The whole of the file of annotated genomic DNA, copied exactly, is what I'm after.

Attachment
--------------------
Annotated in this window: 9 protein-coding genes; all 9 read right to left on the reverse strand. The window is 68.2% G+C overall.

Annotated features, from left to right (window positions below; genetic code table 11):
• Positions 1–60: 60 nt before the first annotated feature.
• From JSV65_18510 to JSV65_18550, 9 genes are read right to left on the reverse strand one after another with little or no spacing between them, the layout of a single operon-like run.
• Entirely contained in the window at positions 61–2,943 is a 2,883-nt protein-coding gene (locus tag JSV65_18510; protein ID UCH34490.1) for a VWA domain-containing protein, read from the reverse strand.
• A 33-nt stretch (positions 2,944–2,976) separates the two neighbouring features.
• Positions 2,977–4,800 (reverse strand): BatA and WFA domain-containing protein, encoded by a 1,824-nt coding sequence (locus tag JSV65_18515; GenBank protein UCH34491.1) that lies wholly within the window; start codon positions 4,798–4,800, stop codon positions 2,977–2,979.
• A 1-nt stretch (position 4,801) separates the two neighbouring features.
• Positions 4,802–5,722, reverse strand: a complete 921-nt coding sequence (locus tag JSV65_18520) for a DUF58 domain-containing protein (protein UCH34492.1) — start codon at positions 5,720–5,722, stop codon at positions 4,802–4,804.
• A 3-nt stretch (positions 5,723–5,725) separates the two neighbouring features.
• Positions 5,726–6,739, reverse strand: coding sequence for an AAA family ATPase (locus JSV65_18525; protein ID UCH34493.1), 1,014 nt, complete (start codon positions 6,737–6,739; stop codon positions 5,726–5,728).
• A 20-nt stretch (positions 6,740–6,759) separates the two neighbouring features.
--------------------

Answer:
Annotated in this window: 9 protein-coding genes; all 9 read right to left on the reverse strand. The window is 68.2% G+C overall.

Annotated features, from left to right (window positions below; genetic code table 11):
• Positions 1–60: 60 nt before the first annotated feature.
• From JSV65_18510 to JSV65_18550, 9 genes are read right to left on the reverse strand one after another with little or no spacing between them, the layout of a single operon-like run.
• Entirely contained in the window at positions 61–2,943 is a 2,883-nt protein-coding gene (locus tag JSV65_18510; protein ID UCH34490.1) for a VWA domain-containing protein, read from the reverse strand.
• A 33-nt stretch (positions 2,944–2,976) separates the two neighbouring features.
• Positions 2,977–4,800 (reverse strand): BatA and WFA domain-containing protein, encoded by a 1,824-nt coding sequence (locus tag JSV65_18515; GenBank protein UCH34491.1) that lies wholly within the window; start codon positions 4,798–4,800, stop codon positions 2,977–2,979.
• A 1-nt stretch (position 4,801) separates the two neighbouring features.
• Positions 4,802–5,722, reverse strand: a complete 921-nt coding sequence (locus tag JSV65_18520) for a DUF58 domain-containing protein (protein UCH34492.1) — start codon at positions 5,720–5,722, stop codon at positions 4,802–4,804.
• A 3-nt stretch (positions 5,723–5,725) separates the two neighbouring features.
• Positions 5,726–6,739, reverse strand: coding sequence for an AAA family ATPase (locus JSV65_18525; protein ID UCH34493.1), 1,014 nt, complete (start codon positions 6,737–6,739; stop codon positions 5,726–5,728).
• A 20-nt stretch (positions 6,740–6,759) separates the two neighbouring features.